matter of law, has accepted that testimony as true. Implicit in this rule is the
requirement that such articulation of reasons by the [ALJ] be supported by
Hale, 831 F.2d at 1012. Therefore, if the ALJ either fails to articulate reasons for
refusing to credit the plaintiff’s pain testimony, or if the ALJ’s reasons are not
supported by substantial evidence, the court must accept as true the pain testimony
of the plaintiff and render a finding of disability. Id.
IV. The ALJ’s Decision
In performing the Five Step sequential analysis, the ALJ initially determined
that Moore had not engaged in substantial gainful activity since his application
date and therefore met the criteria for Step One. (R. 68). Next, the ALJ
acknowledged that Moore’s severe impairment of “seizure disorder” met the
requirements of Step Two. (R. 68). In this step, the ALJ also acknowledged the
impairments of “a reducible small inguinal hernia, hypertension, organic mental
disorder/affective disorder, and obesity,” but determined that those were well
controlled and mostly nonsymptomatic. (R. 68–69). The ALJ also found that there
was no medical evidence that would support a finding of disability based on a back
impairment, vision impairment, or speech impairment. (R. 69). The ALJ further
found that Moore’s characterization of the frequency of his seizures was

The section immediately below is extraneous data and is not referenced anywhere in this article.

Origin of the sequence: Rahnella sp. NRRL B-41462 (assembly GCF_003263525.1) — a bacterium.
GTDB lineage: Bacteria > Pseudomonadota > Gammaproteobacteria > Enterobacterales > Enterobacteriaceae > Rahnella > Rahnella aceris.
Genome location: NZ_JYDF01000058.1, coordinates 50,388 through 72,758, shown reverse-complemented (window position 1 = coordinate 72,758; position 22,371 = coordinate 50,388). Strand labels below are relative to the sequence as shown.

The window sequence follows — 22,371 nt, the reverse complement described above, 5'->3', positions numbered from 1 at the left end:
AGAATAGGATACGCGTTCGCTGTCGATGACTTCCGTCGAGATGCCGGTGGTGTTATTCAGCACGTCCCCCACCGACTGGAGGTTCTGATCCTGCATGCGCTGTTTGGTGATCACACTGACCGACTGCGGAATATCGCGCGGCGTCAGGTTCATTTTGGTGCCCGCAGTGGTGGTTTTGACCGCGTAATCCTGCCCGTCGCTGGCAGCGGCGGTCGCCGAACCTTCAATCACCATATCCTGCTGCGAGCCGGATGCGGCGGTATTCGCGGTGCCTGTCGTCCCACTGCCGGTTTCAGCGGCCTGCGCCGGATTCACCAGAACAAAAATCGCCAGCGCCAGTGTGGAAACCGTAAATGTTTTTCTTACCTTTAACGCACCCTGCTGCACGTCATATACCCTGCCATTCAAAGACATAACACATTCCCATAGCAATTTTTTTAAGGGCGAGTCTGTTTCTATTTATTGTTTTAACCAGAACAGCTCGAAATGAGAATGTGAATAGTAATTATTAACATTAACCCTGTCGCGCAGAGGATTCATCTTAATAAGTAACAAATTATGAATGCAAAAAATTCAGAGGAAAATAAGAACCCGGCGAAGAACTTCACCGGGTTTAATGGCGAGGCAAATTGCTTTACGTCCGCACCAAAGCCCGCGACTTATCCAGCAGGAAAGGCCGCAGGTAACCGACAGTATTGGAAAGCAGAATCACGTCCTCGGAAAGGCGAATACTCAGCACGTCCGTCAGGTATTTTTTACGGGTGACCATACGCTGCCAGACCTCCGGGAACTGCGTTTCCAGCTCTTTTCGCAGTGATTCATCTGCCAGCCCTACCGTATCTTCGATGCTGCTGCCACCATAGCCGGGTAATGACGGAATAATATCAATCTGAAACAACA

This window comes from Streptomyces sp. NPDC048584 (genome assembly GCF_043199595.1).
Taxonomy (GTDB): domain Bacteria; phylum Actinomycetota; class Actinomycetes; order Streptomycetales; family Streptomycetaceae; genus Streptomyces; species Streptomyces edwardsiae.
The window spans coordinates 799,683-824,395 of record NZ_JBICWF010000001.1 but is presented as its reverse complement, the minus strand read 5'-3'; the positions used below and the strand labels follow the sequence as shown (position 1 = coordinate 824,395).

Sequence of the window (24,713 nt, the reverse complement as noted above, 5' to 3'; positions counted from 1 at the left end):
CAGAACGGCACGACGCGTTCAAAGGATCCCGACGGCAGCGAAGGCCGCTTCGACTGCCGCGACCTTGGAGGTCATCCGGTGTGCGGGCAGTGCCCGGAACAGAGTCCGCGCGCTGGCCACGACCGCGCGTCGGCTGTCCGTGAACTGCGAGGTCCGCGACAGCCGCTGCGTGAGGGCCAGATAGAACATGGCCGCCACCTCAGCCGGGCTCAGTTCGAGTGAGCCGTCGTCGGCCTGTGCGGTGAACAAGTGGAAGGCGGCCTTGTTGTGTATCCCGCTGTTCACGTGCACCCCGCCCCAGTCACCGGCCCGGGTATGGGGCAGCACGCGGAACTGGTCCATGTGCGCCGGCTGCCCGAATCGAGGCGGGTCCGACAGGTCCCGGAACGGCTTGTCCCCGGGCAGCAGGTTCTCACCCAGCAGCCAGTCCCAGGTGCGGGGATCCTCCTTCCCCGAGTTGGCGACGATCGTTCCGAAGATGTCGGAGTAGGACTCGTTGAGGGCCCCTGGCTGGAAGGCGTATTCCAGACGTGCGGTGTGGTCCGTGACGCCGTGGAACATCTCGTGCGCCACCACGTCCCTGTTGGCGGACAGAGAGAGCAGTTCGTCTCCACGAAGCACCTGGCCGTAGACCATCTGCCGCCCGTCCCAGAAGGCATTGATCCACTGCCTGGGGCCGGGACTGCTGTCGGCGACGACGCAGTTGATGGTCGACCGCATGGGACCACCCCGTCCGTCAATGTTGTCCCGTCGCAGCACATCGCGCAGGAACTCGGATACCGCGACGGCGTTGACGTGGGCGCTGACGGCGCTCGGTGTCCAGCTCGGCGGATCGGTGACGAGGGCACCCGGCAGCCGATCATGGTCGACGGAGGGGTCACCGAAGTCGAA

inconsistent with his medical records and found him to be a less than credible
witness. (R. 74–75). The ALJ then proceeded to the next step and found that
Moore did not satisfy Step Three because he “[did] not have an impairment or
combination of impairments that meets or medically equals the severity of one of
the listed impairments in 20 CFR Part 404, Subpart P, Appendix 1.” (R.
71)(internal citations omitted). Although the ALJ answered Step Three in the
negative, consistent with the law, see McDaniel, 800 F.2d at 1030, he proceeded to
Step Four, where he determined that Moore has the residual functional capacity
sit, stand, walk, lift, carry, push, and pull without impairment caused
limitations. He cannot work at heights that are unprotected; he cannot work
around hazardous machinery; he cannot work on large, open bodies of
water; and he cannot operate automotive equipment.
(R. 71). In Step Five, considering Moore’s age, education, work experience, RFC,
and the testimony of a vocational expert (“VE”), the ALJ determined that Moore
was capable of performing his past relevant work as a clean-up worker as it is
“actually and generally performed.” (R. 75). Therefore, the ALJ found that Moore
“has not been under a disability, as defined in the Social Security act from August
23, 2011, through the date of this decision.” Id.
The court now turns to Moore’s contentions on appeal—i.e., that the
Appeals Council erred in not considering the evidence supplied after the hearing,
that the ALJ erred in finding that Moore can perform his past work, and that the
ALJ failed to state reasons for finding Moore not credible. Doc. 1. For the reasons
below, the court rejects each of these contentions.
1. The Appeals Council properly reviewed the new and material evidence
provided after the hearing in front of the ALJ
Moore first argues that the Appeals Council failed to consider his new
evidence relating to medical treatment from his attending physicians, but the
record establishes otherwise. After the ALJ hearing, Moore submitted two sets of
records: one relating to a fall from a ladder in 2008 and the others were a series of
hospital visits that occurred after the ALJ hearing from July 29, 2013 until
December 2013. (R. 8-36; 415-431). Moore provided no substantive argument